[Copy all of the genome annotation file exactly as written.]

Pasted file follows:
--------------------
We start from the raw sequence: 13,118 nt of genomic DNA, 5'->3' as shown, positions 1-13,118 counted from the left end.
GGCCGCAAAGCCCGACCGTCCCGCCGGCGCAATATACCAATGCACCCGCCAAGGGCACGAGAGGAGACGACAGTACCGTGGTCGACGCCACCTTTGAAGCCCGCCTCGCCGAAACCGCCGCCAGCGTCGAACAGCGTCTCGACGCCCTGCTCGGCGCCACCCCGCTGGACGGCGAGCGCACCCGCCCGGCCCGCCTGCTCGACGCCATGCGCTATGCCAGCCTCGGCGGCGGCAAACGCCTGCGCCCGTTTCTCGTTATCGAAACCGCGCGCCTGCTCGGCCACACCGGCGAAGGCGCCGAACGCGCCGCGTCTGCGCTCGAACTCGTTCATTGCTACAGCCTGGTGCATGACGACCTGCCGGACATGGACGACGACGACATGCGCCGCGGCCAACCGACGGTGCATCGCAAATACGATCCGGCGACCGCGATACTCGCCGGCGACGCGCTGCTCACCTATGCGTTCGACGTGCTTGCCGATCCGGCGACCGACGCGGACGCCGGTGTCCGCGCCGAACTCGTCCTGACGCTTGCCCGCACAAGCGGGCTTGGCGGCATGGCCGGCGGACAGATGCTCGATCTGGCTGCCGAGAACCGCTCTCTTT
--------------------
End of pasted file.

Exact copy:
We start from the raw sequence: 13,118 nt of genomic DNA, 5'->3' as shown, positions 1-13,118 counted from the left end.
GGCCGCAAAGCCCGACCGTCCCGCCGGCGCAATATACCAATGCACCCGCCAAGGGCACGAGAGGAGACGACAGTACCGTGGTCGACGCCACCTTTGAAGCCCGCCTCGCCGAAACCGCCGCCAGCGTCGAACAGCGTCTCGACGCCCTGCTCGGCGCCACCCCGCTGGACGGCGAGCGCACCCGCCCGGCCCGCCTGCTCGACGCCATGCGCTATGCCAGCCTCGGCGGCGGCAAACGCCTGCGCCCGTTTCTCGTTATCGAAACCGCGCGCCTGCTCGGCCACACCGGCGAAGGCGCCGAACGCGCCGCGTCTGCGCTCGAACTCGTTCATTGCTACAGCCTGGTGCATGACGACCTGCCGGACATGGACGACGACGACATGCGCCGCGGCCAACCGACGGTGCATCGCAAATACGATCCGGCGACCGCGATACTCGCCGGCGACGCGCTGCTCACCTATGCGTTCGACGTGCTTGCCGATCCGGCGACCGACGCGGACGCCGGTGTCCGCGCCGAACTCGTCCTGACGCTTGCCCGCACAAGCGGGCTTGGCGGCATGGCCGGCGGACAGATGCTCGATCTGGCTGCCGAGAACCGCTCTCTTT